Kathleen Stachowski Other Nations
Feet…feet are on my mind. In a moment we’ll get down to the nitty-gritty, but for now, let’s just think about what our feet mean to us Homo sapiens.
We love ‘em. They carry us through life, take us to amazing places, enable us to dance. We adorn them, tattoo them, encase them in the ridiculous, the sublime, the magical. Even when we have nothing else, we find a way to protect them. When all you have are plastic bottles, everything looks like a sandal.
We hate ’em. They ache, they blister. Plantar warts, fallen arches, bunions, corns, Morton’s toe, pigeon toes. There’s a world of hurt in those 26 bones, 33 joints, and 100 ligaments–times two. Aye, there’s the rub: these relatively small platforms support up to two times our (sometimes considerable) weight on a leisurely stroll and up to five times our weight when we break into a run. The agony of de feet is more than clever wordplay. “My feet are killing me”–have you ever said that?!?
“Four legs good, two legs bad” I remind my canine companion as she bounds across the icy driveway or down a steep slope–while here’s me, creeping and tottering, visions of casts and crutches just one misstep away. Feets, don’t fail me now! From foot-washing in the Bible (19 mentions) to foot-binding in China, feet are a human obsession. It’s a safe bet that animals don’t obsess about or even think about their feet the way human animals do. But their feet carry them through life, too–however natural and satisfying or short and tormented those lives might be.
It was a photo–a pile of chicken feet in a slaughterhouse–that prompted an instantaneous, automatic association–the piles of shoes at Nazi death camps. It created an agitation that has lasted for days. Chicken feet–$400/U.S. per metric ton, “no broken bones, no bad smell.”
No bad smell. I think about the accounts I’ve read of conditions in factory farms where “broiler” chicks are raised for meat.
“I was almost knocked to the ground by the overpowering smell of feces and ammonia. My eyes burned and so did my lungs, and I could neither see nor breathe….There must have been thirty thousand chickens sitting silently on the floor in front of me. They didn’t move, didn’t cluck. They were almost like statues of chickens, living in nearly total darkness, and they would spend every minute of their six-week lives that way.” —Michael Specter, New Yorker, April 14, 2003.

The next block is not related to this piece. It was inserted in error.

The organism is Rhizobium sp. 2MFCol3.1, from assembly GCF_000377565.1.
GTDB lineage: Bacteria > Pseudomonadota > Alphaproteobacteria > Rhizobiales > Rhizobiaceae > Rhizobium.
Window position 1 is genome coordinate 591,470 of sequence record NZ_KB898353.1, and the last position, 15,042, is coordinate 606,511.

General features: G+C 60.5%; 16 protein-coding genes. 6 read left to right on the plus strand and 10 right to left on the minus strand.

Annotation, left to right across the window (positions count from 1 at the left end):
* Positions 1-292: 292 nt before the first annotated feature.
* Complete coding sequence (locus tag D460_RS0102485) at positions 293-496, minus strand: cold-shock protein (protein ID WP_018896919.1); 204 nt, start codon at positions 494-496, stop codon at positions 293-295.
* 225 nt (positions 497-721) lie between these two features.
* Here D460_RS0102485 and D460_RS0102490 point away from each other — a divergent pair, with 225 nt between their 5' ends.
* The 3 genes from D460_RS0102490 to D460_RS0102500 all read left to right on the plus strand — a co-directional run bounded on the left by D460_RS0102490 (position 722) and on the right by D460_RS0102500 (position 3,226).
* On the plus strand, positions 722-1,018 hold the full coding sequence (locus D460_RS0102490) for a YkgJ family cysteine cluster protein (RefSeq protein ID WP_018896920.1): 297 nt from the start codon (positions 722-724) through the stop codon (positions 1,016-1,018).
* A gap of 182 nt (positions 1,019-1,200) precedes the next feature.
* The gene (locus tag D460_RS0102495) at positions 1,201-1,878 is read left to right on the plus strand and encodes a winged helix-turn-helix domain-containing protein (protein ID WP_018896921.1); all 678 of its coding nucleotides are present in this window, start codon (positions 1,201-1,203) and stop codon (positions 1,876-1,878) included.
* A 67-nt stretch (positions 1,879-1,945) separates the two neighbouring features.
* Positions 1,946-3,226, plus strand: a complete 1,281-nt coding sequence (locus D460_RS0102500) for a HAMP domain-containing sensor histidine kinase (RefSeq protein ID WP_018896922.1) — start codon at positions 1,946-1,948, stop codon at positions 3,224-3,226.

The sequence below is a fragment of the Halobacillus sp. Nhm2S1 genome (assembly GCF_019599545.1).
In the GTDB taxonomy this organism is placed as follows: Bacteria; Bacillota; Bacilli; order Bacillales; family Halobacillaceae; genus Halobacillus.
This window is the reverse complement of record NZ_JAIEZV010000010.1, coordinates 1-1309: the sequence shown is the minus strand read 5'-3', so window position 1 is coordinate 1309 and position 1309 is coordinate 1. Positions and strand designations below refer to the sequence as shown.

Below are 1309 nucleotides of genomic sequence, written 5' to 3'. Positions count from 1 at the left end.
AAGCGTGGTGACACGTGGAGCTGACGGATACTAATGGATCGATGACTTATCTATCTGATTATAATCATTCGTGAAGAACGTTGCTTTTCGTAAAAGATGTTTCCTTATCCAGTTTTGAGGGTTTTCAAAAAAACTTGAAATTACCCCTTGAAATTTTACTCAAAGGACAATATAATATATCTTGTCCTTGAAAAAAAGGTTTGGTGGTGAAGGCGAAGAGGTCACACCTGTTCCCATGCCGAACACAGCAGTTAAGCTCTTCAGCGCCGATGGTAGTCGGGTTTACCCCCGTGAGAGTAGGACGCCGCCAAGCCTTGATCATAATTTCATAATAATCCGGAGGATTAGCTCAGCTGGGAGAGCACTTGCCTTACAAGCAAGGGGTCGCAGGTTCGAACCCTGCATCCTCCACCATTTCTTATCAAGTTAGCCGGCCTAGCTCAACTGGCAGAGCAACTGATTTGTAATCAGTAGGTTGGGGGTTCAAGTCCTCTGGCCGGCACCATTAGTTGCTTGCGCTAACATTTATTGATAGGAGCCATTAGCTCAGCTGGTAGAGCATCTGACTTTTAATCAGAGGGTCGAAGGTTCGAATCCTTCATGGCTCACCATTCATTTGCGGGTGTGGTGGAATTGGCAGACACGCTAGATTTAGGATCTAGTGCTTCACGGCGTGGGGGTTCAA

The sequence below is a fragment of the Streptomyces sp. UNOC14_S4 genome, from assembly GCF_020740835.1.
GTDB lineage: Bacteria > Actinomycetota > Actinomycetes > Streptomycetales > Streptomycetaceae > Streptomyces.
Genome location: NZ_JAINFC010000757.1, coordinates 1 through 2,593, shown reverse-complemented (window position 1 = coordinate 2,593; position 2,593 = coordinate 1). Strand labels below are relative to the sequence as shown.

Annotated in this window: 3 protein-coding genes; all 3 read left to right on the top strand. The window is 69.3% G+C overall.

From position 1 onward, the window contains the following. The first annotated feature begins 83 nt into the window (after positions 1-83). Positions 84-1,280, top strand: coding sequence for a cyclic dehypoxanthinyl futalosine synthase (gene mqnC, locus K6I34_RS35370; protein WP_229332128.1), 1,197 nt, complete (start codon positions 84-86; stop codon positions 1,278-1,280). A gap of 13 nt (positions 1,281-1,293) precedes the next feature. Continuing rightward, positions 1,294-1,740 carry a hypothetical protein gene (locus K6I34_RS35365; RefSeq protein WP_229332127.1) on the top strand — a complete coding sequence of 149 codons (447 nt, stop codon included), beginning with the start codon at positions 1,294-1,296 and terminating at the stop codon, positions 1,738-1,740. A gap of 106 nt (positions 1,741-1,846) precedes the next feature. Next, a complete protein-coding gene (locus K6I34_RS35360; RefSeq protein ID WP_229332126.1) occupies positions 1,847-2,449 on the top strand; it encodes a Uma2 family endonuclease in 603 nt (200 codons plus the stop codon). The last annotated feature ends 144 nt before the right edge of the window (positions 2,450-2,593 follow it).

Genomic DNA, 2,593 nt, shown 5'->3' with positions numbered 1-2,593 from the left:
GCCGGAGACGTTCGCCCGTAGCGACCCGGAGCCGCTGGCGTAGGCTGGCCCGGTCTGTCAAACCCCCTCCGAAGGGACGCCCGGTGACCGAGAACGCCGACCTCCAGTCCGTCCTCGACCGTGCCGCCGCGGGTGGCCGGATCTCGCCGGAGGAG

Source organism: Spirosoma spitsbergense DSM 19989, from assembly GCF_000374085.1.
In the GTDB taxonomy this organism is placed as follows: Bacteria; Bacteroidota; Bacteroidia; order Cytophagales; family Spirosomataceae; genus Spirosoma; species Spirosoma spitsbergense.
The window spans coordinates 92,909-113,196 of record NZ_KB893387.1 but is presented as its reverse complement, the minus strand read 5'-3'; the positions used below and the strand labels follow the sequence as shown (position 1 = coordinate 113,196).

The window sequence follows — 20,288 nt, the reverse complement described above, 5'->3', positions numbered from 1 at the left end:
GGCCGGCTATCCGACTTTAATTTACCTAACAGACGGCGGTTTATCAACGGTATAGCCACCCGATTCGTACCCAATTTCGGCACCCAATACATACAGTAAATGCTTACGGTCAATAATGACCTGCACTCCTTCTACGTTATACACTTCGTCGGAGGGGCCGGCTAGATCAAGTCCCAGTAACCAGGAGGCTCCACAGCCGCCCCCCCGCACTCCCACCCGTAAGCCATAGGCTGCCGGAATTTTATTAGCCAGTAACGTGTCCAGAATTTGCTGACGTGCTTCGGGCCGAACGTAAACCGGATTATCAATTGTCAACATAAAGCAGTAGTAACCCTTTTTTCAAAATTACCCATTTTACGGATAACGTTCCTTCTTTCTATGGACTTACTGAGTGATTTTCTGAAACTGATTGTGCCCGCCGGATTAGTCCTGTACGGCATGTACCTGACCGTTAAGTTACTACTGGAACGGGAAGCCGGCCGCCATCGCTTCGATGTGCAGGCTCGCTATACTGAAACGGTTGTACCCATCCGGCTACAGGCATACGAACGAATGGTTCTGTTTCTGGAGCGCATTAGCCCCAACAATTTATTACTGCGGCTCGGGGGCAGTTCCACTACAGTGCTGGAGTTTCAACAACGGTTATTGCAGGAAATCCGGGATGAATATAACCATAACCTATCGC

“I have seen the chickens blinded by the ammonia fumes that build up in the houses. I have had the ammonia burns on my arms from handling the chickens that were coated with ammonia. My exposure lasted only for a night’s work before I could wash it off. The chickens had to live that way.” Former factory farm employee, UPC newsletter
For the 42-45 days they are required to live and suffer before they end up in buckets, nuggets, Buffalo sauce and franks, broiler chicks stand in their own waste. Blinded by fumes and suffering respiratory ailments, they are also scalded by ammonia on body and feet.
Yankee ingenuity being what it is, though, burns on feet don’t need to cut into profits: “By removing blemishes on the paws caused by ammonia buildup, this new, value-enhancing trimming application creates an important opportunity for optimizing profits on an otherwise basic, low-margin product.”
Despair–I feel despair. Not for the chicks whose suffering has ended, not even so much for the hundreds of millions already taking their place, but for my own species. Despair that Homo sapiens–whose precious feet carry us through life and into the sun–can’t conceive, won’t acknowledge, or (the horror!) simply don’t care that our fellow sentient animals, given the choice, would also choose walking in the sun over standing immobile in caustic ammonia for the entire span of their painful, unnatural lives. Rather than tearing down the factory farms and ending the suffering, we find a way to remove the “blemishes” of suffering and optimize profits. Where, oh where is our humanity?
Go ahead, view the 49-second video, then tell me you don’t feel like you’ve peered into the heart of darkness.